issue three : fear thy neighbour
Photographer Anna Michell shares her observations of Myanmar's beauty.
Myanmar, formally known as Burma, is often referred to as the jewel of Southeast Asia, rich in natural resources and a melting pot of cultures as it shares borders with Bangladesh, India, Tibet, China, Laos and Thailand. The country has been fought over for centuries, enduring colonisation by Britain, occupation by Japan, oppressive military rule, civil unrest and religious violence. With Aung San Suu Kyi’s release from house arrest in 2010 and her subsequent election as opposition leader in 2012, various EU sanctions were lifted which made tourism safer and enabled me to travel there.
I hope that my photos and writing do justice to the beauty of Burma, a country that despite all the turmoil, is filled with incredibly welcoming people who are beautiful on the inside and out, who remain untainted by their difficult past.
big city life
My first impression of Burma’s capital, Yangon, is of chaotic and colourful street life, where a quick walk will take you past people selling huge papayas, avocados (which they make into smoothies) aubergines and deep fried snacks being freshly made on almost every corner. The locals are so friendly, and respond happily when you smile at them.
"Mingalabar" they all say.
the patterns of Pyay
In more rural towns like Pyay, different styles of houses made with bamboo are juxtaposed with enormous banyan trees and papaya trees which shoot up through the crooked paving slabs like weeds. school children on bicycles compete for space on the roads with cows and goats. In the evenings the farmers come home from the fields with their ox and carts as huge leaves the size of dinner plates float lazily down from the trees, casting long shadows across the tree lined roads.
Many women and men wear thanaka, a pale yellow paste made from the bark of the thanaka and wood apple tree. Its purpose is mostly for beauty, but it is said to have sun protection and antifungal properties as well as treating acne.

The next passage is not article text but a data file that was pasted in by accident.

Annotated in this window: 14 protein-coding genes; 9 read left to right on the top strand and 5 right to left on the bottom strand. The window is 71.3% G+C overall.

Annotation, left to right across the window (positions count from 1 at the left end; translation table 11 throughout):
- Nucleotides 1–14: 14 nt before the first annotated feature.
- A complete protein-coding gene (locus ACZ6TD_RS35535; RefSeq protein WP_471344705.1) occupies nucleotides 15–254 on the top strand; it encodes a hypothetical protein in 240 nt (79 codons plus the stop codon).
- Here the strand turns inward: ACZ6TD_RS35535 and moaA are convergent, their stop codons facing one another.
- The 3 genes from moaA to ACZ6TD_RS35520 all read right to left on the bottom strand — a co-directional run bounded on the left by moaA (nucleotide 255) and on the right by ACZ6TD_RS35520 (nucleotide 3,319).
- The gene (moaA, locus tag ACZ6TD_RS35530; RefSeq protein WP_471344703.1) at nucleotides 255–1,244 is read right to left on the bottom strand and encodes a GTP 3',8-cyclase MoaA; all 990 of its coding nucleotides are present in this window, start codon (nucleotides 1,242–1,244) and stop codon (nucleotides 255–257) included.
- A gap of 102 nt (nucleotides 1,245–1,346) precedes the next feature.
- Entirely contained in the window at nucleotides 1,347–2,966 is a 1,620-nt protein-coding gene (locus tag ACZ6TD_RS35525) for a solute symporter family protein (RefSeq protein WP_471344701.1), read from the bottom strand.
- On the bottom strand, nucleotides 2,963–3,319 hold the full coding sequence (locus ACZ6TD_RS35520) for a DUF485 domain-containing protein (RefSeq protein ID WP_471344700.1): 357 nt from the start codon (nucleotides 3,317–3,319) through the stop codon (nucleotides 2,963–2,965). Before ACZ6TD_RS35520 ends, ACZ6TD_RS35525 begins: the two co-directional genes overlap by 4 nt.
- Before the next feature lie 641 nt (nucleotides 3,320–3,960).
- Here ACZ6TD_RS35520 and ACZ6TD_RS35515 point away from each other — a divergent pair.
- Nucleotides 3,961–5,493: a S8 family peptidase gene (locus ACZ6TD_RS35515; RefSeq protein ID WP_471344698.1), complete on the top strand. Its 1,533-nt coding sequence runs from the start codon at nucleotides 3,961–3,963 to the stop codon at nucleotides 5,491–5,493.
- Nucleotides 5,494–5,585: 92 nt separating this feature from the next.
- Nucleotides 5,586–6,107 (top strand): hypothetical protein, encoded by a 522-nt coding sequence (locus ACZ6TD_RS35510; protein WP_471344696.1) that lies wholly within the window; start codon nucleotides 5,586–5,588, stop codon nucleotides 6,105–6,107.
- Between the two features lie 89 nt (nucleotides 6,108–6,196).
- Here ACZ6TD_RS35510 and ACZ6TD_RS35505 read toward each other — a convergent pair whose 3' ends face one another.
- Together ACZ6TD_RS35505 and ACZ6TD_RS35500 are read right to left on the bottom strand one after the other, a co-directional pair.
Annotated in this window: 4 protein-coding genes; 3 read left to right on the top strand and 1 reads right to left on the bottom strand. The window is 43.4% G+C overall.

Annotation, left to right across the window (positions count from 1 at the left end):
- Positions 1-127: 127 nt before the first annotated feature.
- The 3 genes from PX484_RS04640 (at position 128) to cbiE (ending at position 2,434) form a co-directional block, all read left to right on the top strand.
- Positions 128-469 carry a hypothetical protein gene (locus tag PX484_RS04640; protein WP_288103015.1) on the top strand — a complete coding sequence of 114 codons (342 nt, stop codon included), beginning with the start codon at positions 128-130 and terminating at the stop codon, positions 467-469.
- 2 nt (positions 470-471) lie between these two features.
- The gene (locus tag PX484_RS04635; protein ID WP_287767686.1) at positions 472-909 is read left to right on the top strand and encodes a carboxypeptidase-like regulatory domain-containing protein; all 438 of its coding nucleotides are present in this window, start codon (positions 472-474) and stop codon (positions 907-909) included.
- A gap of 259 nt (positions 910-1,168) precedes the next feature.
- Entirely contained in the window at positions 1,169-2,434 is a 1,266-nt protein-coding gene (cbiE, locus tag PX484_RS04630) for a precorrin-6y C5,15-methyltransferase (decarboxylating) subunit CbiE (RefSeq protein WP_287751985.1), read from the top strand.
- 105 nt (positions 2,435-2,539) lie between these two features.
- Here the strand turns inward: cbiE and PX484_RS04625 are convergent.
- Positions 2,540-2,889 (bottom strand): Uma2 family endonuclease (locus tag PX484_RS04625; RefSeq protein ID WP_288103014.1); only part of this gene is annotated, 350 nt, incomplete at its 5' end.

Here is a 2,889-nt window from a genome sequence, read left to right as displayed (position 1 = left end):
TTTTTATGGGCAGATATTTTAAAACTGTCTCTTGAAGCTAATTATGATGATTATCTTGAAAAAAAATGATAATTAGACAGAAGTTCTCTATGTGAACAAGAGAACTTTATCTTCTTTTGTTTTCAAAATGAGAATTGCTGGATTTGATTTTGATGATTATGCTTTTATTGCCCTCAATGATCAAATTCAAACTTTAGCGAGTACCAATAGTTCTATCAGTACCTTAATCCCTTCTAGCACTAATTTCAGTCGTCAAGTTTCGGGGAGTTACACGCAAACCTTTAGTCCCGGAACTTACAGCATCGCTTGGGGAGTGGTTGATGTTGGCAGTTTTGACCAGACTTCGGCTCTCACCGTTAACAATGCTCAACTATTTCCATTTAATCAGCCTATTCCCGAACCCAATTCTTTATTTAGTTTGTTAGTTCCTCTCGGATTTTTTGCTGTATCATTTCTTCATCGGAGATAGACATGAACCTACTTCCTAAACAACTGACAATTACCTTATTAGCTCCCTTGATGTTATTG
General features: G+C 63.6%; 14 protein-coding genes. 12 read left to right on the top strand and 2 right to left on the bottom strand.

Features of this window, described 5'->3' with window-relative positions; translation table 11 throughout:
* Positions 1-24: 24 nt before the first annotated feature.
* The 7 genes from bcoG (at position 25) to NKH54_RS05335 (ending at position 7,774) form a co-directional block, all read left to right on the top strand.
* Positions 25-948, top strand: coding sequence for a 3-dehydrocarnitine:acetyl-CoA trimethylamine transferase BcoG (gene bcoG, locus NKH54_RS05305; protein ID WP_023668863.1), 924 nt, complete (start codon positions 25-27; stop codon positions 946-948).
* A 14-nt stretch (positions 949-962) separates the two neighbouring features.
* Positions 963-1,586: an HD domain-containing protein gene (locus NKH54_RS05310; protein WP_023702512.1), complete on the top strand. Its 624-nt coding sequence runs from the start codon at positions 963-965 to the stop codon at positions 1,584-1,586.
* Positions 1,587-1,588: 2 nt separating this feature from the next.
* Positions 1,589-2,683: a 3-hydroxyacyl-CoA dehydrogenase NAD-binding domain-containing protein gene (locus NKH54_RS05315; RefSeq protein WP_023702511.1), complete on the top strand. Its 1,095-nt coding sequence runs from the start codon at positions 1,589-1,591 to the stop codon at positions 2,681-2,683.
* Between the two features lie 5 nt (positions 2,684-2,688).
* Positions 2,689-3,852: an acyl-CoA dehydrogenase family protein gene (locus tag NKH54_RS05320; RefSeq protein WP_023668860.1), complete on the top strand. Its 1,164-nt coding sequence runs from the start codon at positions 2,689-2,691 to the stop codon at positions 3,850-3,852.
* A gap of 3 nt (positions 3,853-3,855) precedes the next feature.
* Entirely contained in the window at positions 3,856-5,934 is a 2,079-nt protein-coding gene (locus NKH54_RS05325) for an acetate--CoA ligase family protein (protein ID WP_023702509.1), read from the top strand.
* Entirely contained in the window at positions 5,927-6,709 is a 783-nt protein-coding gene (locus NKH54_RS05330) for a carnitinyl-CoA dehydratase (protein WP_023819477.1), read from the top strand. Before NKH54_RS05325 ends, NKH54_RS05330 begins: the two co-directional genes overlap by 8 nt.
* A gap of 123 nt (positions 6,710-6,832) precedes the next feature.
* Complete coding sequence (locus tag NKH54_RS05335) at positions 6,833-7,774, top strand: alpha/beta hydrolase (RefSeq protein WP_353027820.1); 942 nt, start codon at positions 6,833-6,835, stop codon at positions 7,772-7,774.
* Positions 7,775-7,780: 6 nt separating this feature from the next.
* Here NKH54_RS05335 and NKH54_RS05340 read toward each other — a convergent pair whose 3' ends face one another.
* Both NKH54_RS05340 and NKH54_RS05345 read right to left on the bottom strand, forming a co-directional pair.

Wearing thanaka is both practical and aesthic.
At 22km long, the famous Inle Lake is so huge that it feels like you're going out to sea, until you pass wooden houses on tall stilts and gardens that float on beds of seagrass. Fishing and growing tomatoes on floating farms are a big part of life here but there are restaurants and other businesses on the lake such as jewellers and a weavers’ co-operative where women weave fabric from lotus stems. You could live your whole life here without ever stepping on dry land.
Shop keeper at the weaver’s cooperative.
Throughout the parts of Burma that I visited, I noticed that it is very common for men to wear nail varnish, from a young fruit seller in Yangon to a weathered old fisherman on Inle Lake.
Wearing nail varnish is common among men
Keng Tung is the 2nd biggest city in Shan state and in the day it is very busy especially the market which is already in full swing at 7am. By 4.30pm however, almost everything is shut and when night falls it becomes like a ghost town. Very little street lighting is available and hardly any people are around except for the vehicles that are driving through on their way to Thailand or China, picking up dumplings or bags of noodle soup for their journeys. The people here are fascinatingly varied because it’s close to the border with Laos, China and Thailand. The town is a good base from which to trek, past rice paddies, banana trees and buffalo, winding up into the hills where rubber trees and dragon fruit cacti are cultivated, finally reaching the traditional villages of Akha and Palaung tribes in the mountains.
The head-dress of an Akha woman is unique and hand made by its owner. Because it is a sign of wealth and status, richer women will incorporate as much silver as they can, as this is very expensive. My local guide told me they wear them all the time, even when they sleep, because they believe their souls can escape out of their heads.
An Akha woman wearing her headdress of silver,
shells and beads.
Ann people are animists and the women are recognisable because they dye their teeth black with charcoal to signify their marriage status. In the villages further from the cities, young people still retain some of these traditions.
A symbol of marriage.
Traditions of faith
The majority of Burmese practise Buddhism and it is traditional for every young boy to live in the monastery as a novice monk for a period of time - it can be weeks or months.
At the novitation ceremony the boys are dressed in resplendent clothes and parade through the street on horseback before going into the monastery.
A novitation ceremony for boys becoming novice monks.
I left Myanmar feeling like I had just scratched the surface of what this famous jewel had to offer. Even though it was all over too quickly, it was enough to learn something from the Burmese spirit of openness, strength, and acceptance of diversity. I learned that beauty is many different things; It is a small boy dedicating himself to spirituality, it is an old fisherman with sparkly nails and it is a woman with black teeth. It is celebrating difference, it is living on what the land gives you, it is making order from what appears to be chaos.